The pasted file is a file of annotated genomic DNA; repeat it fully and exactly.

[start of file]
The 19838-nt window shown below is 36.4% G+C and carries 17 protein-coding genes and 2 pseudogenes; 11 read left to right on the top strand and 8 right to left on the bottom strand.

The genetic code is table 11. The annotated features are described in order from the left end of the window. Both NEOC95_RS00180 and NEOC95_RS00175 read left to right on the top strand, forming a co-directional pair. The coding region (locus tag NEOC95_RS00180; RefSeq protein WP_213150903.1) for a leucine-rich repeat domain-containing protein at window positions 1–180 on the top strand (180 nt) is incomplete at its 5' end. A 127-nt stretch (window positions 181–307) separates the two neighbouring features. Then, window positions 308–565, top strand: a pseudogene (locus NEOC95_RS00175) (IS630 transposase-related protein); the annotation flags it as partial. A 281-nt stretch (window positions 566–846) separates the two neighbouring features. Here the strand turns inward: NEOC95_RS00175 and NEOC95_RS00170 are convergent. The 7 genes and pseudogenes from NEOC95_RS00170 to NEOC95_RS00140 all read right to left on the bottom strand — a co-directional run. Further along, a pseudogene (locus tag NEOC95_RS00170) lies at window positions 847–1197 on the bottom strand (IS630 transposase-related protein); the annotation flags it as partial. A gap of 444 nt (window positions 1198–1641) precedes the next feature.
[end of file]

The 19838-nt window shown below is 36.4% G+C and carries 17 protein-coding genes and 2 pseudogenes; 11 read left to right on the top strand and 8 right to left on the bottom strand.

The genetic code is table 11. The annotated features are described in order from the left end of the window. Both NEOC95_RS00180 and NEOC95_RS00175 read left to right on the top strand, forming a co-directional pair. The coding region (locus tag NEOC95_RS00180; RefSeq protein WP_213150903.1) for a leucine-rich repeat domain-containing protein at window positions 1–180 on the top strand (180 nt) is incomplete at its 5' end. A 127-nt stretch (window positions 181–307) separates the two neighbouring features. Then, window positions 308–565, top strand: a pseudogene (locus NEOC95_RS00175) (IS630 transposase-related protein); the annotation flags it as partial. A 281-nt stretch (window positions 566–846) separates the two neighbouring features. Here the strand turns inward: NEOC95_RS00175 and NEOC95_RS00170 are convergent. The 7 genes and pseudogenes from NEOC95_RS00170 to NEOC95_RS00140 all read right to left on the bottom strand — a co-directional run. Further along, a pseudogene (locus tag NEOC95_RS00170) lies at window positions 847–1197 on the bottom strand (IS630 transposase-related protein); the annotation flags it as partial. A gap of 444 nt (window positions 1198–1641) precedes the next feature.